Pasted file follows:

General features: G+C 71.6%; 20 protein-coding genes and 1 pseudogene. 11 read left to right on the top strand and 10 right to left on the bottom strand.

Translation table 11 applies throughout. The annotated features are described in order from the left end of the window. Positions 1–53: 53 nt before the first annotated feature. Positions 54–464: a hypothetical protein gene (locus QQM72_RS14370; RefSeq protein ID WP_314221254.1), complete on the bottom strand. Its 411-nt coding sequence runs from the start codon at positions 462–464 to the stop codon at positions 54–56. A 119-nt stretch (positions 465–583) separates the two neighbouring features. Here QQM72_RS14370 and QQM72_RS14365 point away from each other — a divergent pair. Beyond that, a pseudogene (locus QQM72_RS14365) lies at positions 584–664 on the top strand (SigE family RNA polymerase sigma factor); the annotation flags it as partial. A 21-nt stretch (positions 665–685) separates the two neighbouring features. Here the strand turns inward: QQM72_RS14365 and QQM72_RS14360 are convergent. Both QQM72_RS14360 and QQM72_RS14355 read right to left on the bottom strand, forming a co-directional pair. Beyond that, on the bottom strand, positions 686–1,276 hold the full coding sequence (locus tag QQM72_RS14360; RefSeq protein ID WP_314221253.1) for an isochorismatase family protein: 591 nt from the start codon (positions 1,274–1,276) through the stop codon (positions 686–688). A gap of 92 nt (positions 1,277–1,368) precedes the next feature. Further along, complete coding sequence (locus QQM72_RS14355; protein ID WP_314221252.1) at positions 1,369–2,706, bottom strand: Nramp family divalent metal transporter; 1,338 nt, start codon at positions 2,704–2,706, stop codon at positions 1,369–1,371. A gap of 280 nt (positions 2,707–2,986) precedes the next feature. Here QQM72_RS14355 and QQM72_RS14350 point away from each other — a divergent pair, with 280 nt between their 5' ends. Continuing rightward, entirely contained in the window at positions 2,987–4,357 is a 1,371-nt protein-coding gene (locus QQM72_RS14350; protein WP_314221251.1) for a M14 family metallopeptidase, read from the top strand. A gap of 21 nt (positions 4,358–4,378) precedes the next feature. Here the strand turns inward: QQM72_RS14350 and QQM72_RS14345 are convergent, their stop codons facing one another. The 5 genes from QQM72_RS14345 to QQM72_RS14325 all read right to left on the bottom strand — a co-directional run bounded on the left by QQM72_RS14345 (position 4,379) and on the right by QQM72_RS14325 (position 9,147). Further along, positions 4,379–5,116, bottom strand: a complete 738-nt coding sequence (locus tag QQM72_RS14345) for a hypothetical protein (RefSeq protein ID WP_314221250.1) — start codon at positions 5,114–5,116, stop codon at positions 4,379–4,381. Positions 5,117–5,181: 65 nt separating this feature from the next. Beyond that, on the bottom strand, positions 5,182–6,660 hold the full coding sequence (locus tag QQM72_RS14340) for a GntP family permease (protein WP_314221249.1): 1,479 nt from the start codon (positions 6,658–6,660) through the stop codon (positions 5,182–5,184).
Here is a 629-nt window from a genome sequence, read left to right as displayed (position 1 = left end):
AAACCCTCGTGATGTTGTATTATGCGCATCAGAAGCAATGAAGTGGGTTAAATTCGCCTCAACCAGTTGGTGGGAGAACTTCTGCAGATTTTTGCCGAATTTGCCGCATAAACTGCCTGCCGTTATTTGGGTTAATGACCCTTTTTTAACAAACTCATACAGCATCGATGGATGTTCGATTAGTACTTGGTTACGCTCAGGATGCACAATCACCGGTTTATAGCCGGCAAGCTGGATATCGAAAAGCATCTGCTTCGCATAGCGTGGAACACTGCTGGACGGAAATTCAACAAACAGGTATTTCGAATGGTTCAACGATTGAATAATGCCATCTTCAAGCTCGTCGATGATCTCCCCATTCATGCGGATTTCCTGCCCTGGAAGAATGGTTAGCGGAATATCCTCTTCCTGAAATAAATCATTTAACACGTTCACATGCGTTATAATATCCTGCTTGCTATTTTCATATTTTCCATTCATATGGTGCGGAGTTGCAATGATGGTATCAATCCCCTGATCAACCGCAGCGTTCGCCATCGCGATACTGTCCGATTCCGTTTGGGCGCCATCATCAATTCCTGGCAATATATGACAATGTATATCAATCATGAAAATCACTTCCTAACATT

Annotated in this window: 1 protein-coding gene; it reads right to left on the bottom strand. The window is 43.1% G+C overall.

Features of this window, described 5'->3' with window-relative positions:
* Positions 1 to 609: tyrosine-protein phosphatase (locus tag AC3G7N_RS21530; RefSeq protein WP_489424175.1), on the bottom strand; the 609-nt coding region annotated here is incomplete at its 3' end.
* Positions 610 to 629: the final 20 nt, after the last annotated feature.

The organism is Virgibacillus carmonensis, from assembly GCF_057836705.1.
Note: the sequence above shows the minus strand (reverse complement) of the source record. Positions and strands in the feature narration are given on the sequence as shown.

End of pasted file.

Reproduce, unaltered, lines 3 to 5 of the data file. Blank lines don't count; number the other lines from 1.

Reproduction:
Here is a 629-nt window from a genome sequence, read left to right as displayed (position 1 = left end):
AAACCCTCGTGATGTTGTATTATGCGCATCAGAAGCAATGAAGTGGGTTAAATTCGCCTCAACCAGTTGGTGGGAGAACTTCTGCAGATTTTTGCCGAATTTGCCGCATAAACTGCCTGCCGTTATTTGGGTTAATGACCCTTTTTTAACAAACTCATACAGCATCGATGGATGTTCGATTAGTACTTGGTTACGCTCAGGATGCACAATCACCGGTTTATAGCCGGCAAGCTGGATATCGAAAAGCATCTGCTTCGCATAGCGTGGAACACTGCTGGACGGAAATTCAACAAACAGGTATTTCGAATGGTTCAACGATTGAATAATGCCATCTTCAAGCTCGTCGATGATCTCCCCATTCATGCGGATTTCCTGCCCTGGAAGAATGGTTAGCGGAATATCCTCTTCCTGAAATAAATCATTTAACACGTTCACATGCGTTATAATATCCTGCTTGCTATTTTCATATTTTCCATTCATATGGTGCGGAGTTGCAATGATGGTATCAATCCCCTGATCAACCGCAGCGTTCGCCATCGCGATACTGTCCGATTCCGTTTGGGCGCCATCATCAATTCCTGGCAATATATGACAATGTATATCAATCATGAAAATCACTTCCTAACATT

Annotated in this window: 1 protein-coding gene; it reads right to left on the bottom strand. The window is 43.1% G+C overall.